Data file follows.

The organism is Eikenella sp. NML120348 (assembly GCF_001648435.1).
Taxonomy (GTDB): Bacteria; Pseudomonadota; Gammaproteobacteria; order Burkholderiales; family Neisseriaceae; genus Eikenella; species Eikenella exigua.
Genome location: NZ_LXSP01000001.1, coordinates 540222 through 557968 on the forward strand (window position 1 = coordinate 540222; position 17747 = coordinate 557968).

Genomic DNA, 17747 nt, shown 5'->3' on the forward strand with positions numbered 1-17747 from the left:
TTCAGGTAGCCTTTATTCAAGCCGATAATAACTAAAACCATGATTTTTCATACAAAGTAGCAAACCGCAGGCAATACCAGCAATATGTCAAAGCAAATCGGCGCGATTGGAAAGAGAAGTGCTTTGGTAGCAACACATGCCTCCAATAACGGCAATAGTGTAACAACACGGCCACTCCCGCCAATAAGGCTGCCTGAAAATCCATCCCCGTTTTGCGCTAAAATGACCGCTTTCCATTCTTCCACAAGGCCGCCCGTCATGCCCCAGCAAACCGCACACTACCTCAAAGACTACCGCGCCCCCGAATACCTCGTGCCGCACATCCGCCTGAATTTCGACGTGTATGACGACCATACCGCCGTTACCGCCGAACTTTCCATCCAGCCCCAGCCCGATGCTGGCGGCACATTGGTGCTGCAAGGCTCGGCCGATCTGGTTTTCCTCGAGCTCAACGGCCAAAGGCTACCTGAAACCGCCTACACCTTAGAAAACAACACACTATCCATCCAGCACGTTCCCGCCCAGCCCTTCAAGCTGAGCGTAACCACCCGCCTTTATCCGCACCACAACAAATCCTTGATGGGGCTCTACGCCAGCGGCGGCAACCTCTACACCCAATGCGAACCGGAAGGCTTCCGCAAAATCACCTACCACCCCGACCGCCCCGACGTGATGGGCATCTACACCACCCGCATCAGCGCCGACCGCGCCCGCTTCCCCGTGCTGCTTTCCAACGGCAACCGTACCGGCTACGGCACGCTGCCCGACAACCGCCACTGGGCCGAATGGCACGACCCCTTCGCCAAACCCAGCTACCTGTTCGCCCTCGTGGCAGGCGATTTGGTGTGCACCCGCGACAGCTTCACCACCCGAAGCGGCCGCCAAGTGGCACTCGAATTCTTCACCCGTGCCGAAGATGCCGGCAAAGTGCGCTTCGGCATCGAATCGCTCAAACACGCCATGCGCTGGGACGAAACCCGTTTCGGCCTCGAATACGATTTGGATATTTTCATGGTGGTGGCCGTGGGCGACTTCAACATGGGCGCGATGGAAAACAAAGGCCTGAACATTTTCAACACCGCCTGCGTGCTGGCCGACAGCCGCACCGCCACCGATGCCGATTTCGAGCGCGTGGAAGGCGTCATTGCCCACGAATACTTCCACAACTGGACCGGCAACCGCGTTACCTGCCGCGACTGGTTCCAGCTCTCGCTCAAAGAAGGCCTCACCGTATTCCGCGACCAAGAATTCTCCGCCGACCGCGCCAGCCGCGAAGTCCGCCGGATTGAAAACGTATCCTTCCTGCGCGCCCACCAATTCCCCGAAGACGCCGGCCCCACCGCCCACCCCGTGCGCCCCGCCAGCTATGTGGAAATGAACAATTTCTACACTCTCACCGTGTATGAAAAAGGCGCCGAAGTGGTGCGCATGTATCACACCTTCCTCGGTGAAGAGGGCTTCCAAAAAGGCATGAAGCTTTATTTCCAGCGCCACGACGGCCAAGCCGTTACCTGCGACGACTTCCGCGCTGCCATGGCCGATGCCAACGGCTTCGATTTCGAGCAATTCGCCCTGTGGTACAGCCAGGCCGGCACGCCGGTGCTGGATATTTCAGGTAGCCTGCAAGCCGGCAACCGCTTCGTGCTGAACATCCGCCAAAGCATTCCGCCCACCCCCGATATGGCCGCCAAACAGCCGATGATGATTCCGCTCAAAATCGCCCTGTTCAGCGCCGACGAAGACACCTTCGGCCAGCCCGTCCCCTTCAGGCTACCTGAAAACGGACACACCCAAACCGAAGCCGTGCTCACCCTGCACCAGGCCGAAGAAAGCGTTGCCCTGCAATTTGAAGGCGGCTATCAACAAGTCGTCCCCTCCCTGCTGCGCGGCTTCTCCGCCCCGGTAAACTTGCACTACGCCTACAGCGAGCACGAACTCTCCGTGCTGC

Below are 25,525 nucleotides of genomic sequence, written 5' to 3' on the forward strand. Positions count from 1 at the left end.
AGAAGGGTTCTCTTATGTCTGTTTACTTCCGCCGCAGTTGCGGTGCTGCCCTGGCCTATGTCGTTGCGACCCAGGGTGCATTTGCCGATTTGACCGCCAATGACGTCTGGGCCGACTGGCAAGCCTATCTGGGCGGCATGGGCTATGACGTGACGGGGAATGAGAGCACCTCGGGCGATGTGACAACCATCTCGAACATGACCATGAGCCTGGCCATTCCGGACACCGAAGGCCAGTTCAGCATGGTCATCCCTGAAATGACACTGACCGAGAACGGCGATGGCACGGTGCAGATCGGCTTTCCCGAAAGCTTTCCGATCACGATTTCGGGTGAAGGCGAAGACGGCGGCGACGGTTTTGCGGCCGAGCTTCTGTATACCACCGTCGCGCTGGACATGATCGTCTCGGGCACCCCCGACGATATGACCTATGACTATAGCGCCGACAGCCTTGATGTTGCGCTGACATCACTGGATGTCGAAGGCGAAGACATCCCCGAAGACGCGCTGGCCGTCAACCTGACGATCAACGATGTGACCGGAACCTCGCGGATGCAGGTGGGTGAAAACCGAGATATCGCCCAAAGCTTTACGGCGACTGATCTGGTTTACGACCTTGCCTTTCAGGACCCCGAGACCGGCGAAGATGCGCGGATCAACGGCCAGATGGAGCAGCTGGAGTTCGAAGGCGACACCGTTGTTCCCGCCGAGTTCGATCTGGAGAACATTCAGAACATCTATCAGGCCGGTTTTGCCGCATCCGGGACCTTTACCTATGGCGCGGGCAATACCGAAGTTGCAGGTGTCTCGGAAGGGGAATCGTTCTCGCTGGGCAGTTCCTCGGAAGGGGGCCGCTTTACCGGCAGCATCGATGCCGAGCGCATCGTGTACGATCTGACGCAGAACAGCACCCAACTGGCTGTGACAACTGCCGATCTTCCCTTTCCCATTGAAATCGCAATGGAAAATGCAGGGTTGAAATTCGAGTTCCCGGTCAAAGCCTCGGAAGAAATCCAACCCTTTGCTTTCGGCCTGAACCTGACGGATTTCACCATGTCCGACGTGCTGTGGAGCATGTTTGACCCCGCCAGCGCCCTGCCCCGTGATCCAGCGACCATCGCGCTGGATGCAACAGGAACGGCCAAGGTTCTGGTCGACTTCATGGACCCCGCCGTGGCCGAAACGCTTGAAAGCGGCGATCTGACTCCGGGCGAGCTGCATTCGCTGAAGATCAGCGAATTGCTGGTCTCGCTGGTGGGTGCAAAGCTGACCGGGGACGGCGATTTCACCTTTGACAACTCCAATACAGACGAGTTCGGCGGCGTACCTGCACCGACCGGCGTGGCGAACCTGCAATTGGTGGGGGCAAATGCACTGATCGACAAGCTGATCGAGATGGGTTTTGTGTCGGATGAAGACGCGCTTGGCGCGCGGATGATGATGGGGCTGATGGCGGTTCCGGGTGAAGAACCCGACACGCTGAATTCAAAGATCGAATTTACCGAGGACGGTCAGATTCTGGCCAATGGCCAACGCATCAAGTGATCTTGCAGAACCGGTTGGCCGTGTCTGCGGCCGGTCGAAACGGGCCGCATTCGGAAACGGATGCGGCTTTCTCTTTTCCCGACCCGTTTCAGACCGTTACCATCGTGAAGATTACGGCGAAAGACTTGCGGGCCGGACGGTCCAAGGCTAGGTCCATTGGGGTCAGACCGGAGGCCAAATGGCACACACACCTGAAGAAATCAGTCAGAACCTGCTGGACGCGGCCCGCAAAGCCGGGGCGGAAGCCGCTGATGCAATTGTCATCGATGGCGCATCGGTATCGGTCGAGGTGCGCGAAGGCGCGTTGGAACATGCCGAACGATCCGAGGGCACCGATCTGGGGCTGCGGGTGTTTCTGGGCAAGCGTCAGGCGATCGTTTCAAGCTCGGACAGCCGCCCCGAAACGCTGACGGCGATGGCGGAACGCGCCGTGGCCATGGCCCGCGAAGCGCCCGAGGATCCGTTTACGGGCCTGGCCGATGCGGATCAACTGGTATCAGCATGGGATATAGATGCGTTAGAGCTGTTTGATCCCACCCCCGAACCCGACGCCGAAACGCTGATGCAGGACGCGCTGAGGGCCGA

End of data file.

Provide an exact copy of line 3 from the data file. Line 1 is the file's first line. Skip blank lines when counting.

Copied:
Genome location: NZ_LXSP01000001.1, coordinates 540222 through 557968 on the forward strand (window position 1 = coordinate 540222; position 17747 = coordinate 557968).